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Polaris Picks
Polaris Pick: A Tribe Called Red — Nation II Nation
MAY 08 2013 • By Ryan B. Patrick

A Tribe Called Red — Nation II Nation
Ryan B. Patrick is an Assistant Editor at Exclaim!, one-half of the Deaf Ears Podcast and a 2012 Polaris Grand Juror. He believes A Tribe Called Red's Nation II Nation should win the 2013 Polaris Music Prize.

After such an emphatically positive response to their debut self-titled project, it seemed like 2012 Polaris Prize Long Listers A Tribe Called Red had nowhere to go but down.

One would think.

But the reason for choosing A Tribe Called Red as my pick for the 2013 Polaris Music Prize has everything to do with the fact the Ottawa-based DJ crew ( Ian "DJ NDN" Campeau, Dan "DJ Shub" General and Bear Witness) have indeed stepped up their game for their follow-up effort.

Nation II Nation is a big record. Signed to the aboriginal-owned Tribal Spirit Music and Pirates Blend labels, the band humbly describes themselves as artists who "remix traditional Pow Wow music with contemporary club sounds." A post-modernist fusion of house, dubstep dance and traditional drumming and Pow Wow vocal chanting, Nation II Nation sees the DJ crew build of the foundation that was the first self-titled record to deliver a unique and aurally satisfying project.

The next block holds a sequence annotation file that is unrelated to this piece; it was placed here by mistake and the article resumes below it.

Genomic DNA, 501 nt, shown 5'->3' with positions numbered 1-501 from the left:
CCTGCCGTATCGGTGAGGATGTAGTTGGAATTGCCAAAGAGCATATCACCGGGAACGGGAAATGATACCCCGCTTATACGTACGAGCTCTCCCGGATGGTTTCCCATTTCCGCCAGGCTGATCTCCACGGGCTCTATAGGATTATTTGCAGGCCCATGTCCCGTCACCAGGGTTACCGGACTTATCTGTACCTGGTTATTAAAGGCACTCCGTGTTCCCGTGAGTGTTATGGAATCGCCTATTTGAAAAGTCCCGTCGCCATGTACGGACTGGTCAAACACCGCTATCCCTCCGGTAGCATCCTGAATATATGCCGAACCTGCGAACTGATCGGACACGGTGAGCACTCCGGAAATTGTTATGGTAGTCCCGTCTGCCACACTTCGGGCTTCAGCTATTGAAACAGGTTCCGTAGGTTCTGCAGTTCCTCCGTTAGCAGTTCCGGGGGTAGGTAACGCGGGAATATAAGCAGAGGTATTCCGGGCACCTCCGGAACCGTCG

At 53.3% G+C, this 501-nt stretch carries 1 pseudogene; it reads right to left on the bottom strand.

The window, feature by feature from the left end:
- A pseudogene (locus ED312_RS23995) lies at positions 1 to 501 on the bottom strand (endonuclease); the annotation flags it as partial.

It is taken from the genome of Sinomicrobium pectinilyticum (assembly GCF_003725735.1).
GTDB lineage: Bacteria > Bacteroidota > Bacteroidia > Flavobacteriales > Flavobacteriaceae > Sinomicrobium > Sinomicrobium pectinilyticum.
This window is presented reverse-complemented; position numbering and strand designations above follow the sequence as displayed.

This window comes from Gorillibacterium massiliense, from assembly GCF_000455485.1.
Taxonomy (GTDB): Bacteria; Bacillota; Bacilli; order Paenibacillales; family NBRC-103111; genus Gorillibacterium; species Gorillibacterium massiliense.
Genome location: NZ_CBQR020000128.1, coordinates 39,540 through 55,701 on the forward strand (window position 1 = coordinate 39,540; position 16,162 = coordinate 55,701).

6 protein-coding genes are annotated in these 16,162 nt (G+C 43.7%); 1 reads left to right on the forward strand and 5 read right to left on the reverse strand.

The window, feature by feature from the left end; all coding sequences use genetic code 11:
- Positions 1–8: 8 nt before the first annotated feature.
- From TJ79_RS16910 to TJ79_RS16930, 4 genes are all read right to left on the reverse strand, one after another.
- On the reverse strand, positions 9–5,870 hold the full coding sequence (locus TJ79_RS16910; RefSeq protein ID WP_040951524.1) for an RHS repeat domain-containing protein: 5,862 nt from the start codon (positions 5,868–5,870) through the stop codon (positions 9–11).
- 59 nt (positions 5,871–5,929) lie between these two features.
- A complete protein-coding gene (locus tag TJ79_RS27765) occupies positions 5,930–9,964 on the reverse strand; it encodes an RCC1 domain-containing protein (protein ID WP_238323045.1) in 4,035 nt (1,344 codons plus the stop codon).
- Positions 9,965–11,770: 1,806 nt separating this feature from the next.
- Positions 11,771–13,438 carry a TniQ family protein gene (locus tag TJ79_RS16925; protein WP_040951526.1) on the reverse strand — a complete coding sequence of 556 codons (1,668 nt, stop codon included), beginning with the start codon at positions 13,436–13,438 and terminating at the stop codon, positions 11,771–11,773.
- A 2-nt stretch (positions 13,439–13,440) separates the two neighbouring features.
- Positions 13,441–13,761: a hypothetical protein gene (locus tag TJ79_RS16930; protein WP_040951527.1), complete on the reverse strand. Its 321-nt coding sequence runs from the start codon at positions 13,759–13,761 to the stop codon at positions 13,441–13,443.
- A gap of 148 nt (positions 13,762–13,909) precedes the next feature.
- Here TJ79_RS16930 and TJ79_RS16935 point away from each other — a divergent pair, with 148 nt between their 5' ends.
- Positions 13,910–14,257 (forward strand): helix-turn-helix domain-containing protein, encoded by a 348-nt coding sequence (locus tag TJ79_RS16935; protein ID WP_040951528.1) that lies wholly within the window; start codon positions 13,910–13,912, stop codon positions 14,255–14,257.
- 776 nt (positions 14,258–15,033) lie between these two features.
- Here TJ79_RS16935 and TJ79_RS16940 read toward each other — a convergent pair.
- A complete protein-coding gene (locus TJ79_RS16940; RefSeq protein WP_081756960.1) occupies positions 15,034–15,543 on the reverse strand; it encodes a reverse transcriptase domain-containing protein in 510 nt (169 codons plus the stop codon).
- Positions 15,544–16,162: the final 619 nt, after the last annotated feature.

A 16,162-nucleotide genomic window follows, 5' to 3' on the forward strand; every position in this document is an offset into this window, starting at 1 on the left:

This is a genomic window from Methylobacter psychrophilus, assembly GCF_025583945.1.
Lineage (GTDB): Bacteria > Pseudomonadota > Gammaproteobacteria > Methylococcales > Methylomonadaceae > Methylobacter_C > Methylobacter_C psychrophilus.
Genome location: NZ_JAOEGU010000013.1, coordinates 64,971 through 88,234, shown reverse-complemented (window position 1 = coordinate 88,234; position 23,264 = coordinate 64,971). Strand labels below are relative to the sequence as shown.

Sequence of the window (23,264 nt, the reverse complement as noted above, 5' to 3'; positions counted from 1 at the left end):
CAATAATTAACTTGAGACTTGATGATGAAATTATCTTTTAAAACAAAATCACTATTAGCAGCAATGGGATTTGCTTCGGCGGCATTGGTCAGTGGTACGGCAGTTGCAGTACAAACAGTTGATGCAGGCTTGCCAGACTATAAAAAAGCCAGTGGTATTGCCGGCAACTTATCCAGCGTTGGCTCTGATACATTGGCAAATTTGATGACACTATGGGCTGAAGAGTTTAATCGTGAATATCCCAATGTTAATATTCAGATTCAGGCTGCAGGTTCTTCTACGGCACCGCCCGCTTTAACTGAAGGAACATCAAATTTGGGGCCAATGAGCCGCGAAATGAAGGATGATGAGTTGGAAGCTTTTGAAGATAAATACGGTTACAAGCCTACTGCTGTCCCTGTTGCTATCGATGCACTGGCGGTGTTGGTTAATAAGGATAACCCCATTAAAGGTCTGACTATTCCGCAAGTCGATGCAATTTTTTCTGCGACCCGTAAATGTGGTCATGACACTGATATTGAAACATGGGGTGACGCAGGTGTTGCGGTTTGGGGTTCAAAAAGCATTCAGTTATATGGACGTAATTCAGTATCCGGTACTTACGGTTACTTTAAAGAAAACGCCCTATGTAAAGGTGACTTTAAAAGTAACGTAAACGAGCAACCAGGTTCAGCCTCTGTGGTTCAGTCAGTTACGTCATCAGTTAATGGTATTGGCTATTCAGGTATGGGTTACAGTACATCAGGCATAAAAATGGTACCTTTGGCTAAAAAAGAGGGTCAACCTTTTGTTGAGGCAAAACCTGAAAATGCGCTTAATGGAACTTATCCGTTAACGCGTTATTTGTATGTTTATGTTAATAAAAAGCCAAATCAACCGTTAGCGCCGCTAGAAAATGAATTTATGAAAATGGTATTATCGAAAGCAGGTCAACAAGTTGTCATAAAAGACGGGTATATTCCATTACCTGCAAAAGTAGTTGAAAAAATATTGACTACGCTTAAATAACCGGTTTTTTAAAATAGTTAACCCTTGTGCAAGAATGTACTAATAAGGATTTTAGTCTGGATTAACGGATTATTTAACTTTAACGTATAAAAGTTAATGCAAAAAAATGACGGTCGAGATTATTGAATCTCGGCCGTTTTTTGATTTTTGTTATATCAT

To say that much has been made of the band's overt political leanings — as stridently vocal supporters of Idle No More — would be an understatement. To be driven by social consciousness and political commentary is one thing, to have the musical chops to power the message with force is entirely another. It's part and parcel of ATCR's identity, yet this album still manages to maintain a level of accessibility throughout.

Where their initial self-titled effort was a challenging and complex project — one that rewards repeat listeners — Nation II Nation is a tad more refined and focused. Leveraging elements of the disparate sounds of the iTunes age comes off sounding eclectic, not frenetic. Opening track "Bread & Cheese" sounds like it could have been from the first album, while dance-ready joints like "Different Heroes" and "Sisters" and the dubstep of "Red Riddim" flow with an almost transcendent energy and pulse.

Make no mistake: Nation II Nation isn't the most commercial or AC radio-friendly album out there. Still, in keeping with the Polaris mandate to choose the best record of the album regardless of genre, A Tribe Called Red's Nation II Nation no doubt deserves heavy consideration.